Another study investigated the effect of TBE vaccination in medically immunosuppressed patients with rheumatoid arthritis.81 The patients (N=66) received a TBE primary immunization series while they were on regular treatment with a tumor necrosis factor inhibitor (TNFi) and/or methotrexate (MTX) for at least 1 year. One month after the third dose, 39% (26/66) of the patients and 79% (44/56) of the healthy controls had seroprotective NT levels. The relatively low SPR observed in the control group may be attributed to the fact that 37 and 35 of the patients and controls, respectively, were 60 years of age and older. Interestingly, the group of patients receiving a combined treatment (TNFi + MTX) had a significantly lower protection rate compared with healthy controls (36% vs 87%), while rates in patients treated with only a single medication did not differ from those seen in healthy controls. The significant difference in SPR remained even when an additional priming dose was given to all patients and healthy controls who were ≥60 years old: 31% (9/29) in the patient group compared with 81% (17/21) in the control group. In addition, this study demonstrated that in older patients (>60 years of age) immunosenescence apparently added to the treatment effects, leading to seroconversion rates of only around 30% after 4 doses of TBE vaccine in patients with combined immunosuppressive treatments.

The effect of TBE vaccination using an abbreviated immunization schedule was also compared in 31 heart transplant recipients, under cyclosporine-based immunosuppression, and 29 controls.82 Immune response (seroconversion rates [SCRs] and GMTs) were markedly reduced in the transplant recipients as compared with the control group. Even though the vaccine used in this study is no longer on the market (previous generation of Encepur, stabilized with polygeline), the findings are consistent with more recent investigations. 

Public health considerations

While no formal vaccine efficacy study has been conducted with any TBE vaccine, effectiveness and pharmacoeconomic studies have been conducted, and the evidence for the public health impact of TBE immunization is indisputable. The most impressive example can be obtained from Austria, a country with a longstanding tradition of TBE immunization and reliable epidemiological data since the early 1970s. Since that time, vaccination coverage has increased steadily with currently 85% to 88% of the population having received at least 1 dose of TBE vaccine.36 As a result, disease incidence dropped from approximately 700 to fewer than 100 cases per year, while in neighboring countries, with low vaccine coverage, the disease incidence has increased (see chapter on epidemiology).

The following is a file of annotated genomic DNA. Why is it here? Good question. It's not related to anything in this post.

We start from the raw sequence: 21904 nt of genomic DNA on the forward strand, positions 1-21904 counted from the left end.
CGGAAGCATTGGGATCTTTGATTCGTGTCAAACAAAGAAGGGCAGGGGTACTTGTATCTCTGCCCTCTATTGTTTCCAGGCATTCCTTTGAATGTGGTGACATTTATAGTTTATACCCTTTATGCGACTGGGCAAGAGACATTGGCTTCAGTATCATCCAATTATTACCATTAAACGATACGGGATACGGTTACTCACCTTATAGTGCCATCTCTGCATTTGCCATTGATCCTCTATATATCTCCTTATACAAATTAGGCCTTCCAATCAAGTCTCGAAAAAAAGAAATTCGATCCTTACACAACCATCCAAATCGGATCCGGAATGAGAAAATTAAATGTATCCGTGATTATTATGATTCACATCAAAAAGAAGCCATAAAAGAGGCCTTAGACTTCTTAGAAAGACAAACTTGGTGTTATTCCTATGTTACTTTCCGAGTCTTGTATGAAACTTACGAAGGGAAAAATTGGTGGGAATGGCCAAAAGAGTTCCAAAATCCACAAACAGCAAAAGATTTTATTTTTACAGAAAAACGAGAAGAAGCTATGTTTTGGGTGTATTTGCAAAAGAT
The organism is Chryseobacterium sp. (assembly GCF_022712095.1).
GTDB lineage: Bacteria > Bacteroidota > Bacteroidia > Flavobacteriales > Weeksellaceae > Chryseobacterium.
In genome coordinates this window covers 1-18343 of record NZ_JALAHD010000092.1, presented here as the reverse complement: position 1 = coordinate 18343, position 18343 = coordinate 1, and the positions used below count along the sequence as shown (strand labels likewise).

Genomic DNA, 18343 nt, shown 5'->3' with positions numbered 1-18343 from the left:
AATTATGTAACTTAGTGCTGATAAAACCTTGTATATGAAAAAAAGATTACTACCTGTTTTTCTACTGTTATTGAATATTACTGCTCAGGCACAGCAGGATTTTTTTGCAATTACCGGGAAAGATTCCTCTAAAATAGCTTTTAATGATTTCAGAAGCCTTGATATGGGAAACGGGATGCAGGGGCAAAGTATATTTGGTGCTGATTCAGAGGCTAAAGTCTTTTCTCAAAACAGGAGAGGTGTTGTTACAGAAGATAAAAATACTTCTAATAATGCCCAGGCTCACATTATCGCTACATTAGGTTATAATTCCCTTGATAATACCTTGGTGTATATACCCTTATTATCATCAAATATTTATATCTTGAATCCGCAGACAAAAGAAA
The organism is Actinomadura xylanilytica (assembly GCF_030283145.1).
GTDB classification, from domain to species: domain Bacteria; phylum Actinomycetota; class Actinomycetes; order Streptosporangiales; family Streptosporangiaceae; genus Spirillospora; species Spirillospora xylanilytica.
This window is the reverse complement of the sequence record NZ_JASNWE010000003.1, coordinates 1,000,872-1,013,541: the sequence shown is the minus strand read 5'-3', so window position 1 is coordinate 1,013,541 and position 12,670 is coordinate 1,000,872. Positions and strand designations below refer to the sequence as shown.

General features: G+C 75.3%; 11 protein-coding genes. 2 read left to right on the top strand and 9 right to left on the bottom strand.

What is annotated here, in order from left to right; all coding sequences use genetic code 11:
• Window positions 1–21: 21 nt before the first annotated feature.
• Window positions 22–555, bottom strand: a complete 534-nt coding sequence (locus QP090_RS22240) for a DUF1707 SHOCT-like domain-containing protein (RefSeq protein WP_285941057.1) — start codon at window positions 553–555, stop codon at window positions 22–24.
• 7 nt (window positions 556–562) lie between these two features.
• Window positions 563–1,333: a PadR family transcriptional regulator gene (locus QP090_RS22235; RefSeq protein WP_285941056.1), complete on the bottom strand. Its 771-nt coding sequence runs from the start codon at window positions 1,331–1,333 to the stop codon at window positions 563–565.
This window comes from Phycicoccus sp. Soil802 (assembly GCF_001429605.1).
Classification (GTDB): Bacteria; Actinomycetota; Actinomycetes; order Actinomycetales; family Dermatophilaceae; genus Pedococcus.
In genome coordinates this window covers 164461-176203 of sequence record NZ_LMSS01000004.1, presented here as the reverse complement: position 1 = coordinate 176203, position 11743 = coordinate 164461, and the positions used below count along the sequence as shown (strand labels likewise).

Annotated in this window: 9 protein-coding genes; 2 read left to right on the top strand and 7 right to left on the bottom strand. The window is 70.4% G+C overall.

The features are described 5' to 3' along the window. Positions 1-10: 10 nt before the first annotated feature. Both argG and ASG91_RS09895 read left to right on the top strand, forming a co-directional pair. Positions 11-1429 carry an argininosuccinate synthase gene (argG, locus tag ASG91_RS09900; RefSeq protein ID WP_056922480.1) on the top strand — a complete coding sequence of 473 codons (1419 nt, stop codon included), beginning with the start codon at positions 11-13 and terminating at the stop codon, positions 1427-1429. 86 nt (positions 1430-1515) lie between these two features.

As TBE disease was believed to be less severe in children, some countries had recommendations for adults only. More recent publications on severe disease courses and underestimation of long-term sequelae in children have led to adaptations of the vaccination recommendations for children in some countries. For instance, in Sweden, the age cut-off was reduced in 2012 from 7 years to 3 years of age and in 2013 from 3 years to 1 year of age.

In 2011, the WHO published a position paper on TBE vaccination33 recommending vaccination of all age groups in areas of high pre-vaccination disease incidence, defined as an incidence of ≥5/100,000 population per year, while in regions with lower incidence, vaccination recommendations should be confined to groups of the population exposed to a particular risk. Furthermore, the WHO also recommends vaccination of travelers planning outdoor activities in endemic areas during the active tick season.84 In 2012, TBE became notifiable on the European level at the European Centre for Disease Prevention and Control (ECDC), which is a further, important step towards comprehensive and continuous assessment of the disease epidemiology across Europe.

Based on the newly arising vaccine effectiveness data it appears strategically correct to prolong the booster intervals up to 10 years after the 4th dose for certain parts of the population. This would partly align the booster intervals with those of other routinely administered vaccines, leading to a simplification of immunization schedules for the TBE vaccine, but also in general, with the goal of improving vaccine uptake and coverage. For immunocompromised individuals and those who received their primary immunization after the age of 60 years the currently licensed intervals should remain valid. Due to the fact that respective data for children are still missing, the current intervals should remain valid for the pediatric population as well. Moreover, as recent retrospective investigations provide some indications that the pediatric dose might be insufficient to confer long-lasting protection against severe disease.

Little information is published on the economic burden of TBE disease. Based on the finding that the Austrian TBE vaccination campaigns for the period 1981–1990 led to a reduction of more than 50% of clinical TBE cases, a benefit of €24 million was calculated versus the pre-vaccination era. Using a linear trend prognostic model for the further decline of TBE cases while vaccination coverage reached 85% by 2000, the author concluded that for the period 1991 to 2000, a total cost saving of €60 million can be estimated.83 Epidemiological trends and progress in vaccination coverage have confirmed these assumptions.36 The majority of endemic countries in Europe, as well as Russia, have TBE vaccination recommendations in place, targeting primarily at-risk groups. More recently, recommendations for travelers to endemic regions were issued in many countries (see Chapter 13).

More recently, in 2018, a cost/benefit analysis became available for Sweden. In the highly endemic area of Stockholm, where the number of cases is increasing despite the increased uptake of TBE vaccines, earlier studies showed that low-income households have lower vaccination coverage even when they are at high risk. The newly performed analysis showed again in cost per QALY (Quality-adjusted Life Years) of a free vaccinations program for the Stockholm County, especially for children of 3 years old, below generally acceptable cost-effectiveness thresholds in Sweden.96


Eva Maria Pöllabauer


Eva Maria Pöllabauer and Herwig Kollaritsch


Pöllabauer EM, Kollaritsch H. Prevention: vaccines and immunoglobulins. Chapter 15. In: Dobler G, Erber W, Bröker M, Chitimia-Dobler L, Schmitt HJ, eds. The TBE Book. 7th ed. Singapore: Global Health Press; 2024. doi: 10.33442/26613980_15-7